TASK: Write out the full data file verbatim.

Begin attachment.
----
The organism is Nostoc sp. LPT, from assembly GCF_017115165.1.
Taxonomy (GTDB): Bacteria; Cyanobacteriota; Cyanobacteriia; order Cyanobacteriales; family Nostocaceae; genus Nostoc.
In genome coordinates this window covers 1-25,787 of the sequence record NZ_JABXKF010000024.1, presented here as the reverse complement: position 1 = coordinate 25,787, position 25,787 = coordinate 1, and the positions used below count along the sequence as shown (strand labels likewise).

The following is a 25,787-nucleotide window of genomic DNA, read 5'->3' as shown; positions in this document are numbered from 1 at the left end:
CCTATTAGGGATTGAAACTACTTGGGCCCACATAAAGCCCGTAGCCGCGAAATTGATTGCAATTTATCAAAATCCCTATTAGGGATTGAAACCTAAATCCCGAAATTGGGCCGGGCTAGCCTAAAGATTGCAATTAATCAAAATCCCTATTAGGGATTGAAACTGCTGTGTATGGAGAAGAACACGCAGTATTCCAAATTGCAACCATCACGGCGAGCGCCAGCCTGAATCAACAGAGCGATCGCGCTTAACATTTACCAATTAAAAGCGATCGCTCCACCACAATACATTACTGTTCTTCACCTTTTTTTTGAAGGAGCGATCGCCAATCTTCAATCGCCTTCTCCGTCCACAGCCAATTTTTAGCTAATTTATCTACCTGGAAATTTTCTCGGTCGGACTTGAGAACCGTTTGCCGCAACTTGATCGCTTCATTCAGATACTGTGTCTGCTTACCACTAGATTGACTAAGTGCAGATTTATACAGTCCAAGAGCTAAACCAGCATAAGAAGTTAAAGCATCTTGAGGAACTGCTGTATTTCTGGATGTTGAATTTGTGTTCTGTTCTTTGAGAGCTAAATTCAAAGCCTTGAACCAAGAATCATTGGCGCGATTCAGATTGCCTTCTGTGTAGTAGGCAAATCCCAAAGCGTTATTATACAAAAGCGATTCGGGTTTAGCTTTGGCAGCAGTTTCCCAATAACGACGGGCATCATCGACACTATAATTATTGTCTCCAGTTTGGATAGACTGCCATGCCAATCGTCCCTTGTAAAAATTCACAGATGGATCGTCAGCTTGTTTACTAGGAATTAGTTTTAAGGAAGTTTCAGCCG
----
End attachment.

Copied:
The organism is Nostoc sp. LPT, from assembly GCF_017115165.1.
Taxonomy (GTDB): Bacteria; Cyanobacteriota; Cyanobacteriia; order Cyanobacteriales; family Nostocaceae; genus Nostoc.
In genome coordinates this window covers 1-25,787 of the sequence record NZ_JABXKF010000024.1, presented here as the reverse complement: position 1 = coordinate 25,787, position 25,787 = coordinate 1, and the positions used below count along the sequence as shown (strand labels likewise).

The following is a 25,787-nucleotide window of genomic DNA, read 5'->3' as shown; positions in this document are numbered from 1 at the left end:
CCTATTAGGGATTGAAACTACTTGGGCCCACATAAAGCCCGTAGCCGCGAAATTGATTGCAATTTATCAAAATCCCTATTAGGGATTGAAACCTAAATCCCGAAATTGGGCCGGGCTAGCCTAAAGATTGCAATTAATCAAAATCCCTATTAGGGATTGAAACTGCTGTGTATGGAGAAGAACACGCAGTATTCCAAATTGCAACCATCACGGCGAGCGCCAGCCTGAATCAACAGAGCGATCGCGCTTAACATTTACCAATTAAAAGCGATCGCTCCACCACAATACATTACTGTTCTTCACCTTTTTTTTGAAGGAGCGATCGCCAATCTTCAATCGCCTTCTCCGTCCACAGCCAATTTTTAGCTAATTTATCTACCTGGAAATTTTCTCGGTCGGACTTGAGAACCGTTTGCCGCAACTTGATCGCTTCATTCAGATACTGTGTCTGCTTACCACTAGATTGACTAAGTGCAGATTTATACAGTCCAAGAGCTAAACCAGCATAAGAAGTTAAAGCATCTTGAGGAACTGCTGTATTTCTGGATGTTGAATTTGTGTTCTGTTCTTTGAGAGCTAAATTCAAAGCCTTGAACCAAGAATCATTGGCGCGATTCAGATTGCCTTCTGTGTAGTAGGCAAATCCCAAAGCGTTATTATACAAAAGCGATTCGGGTTTAGCTTTGGCAGCAGTTTCCCAATAACGACGGGCATCATCGACACTATAATTATTGTCTCCAGTTTGGATAGACTGCCATGCCAATCGTCCCTTGTAAAAATTCACAGATGGATCGTCAGCTTGTTTACTAGGAATTAGTTTTAAGGAAGTTTCAGCCG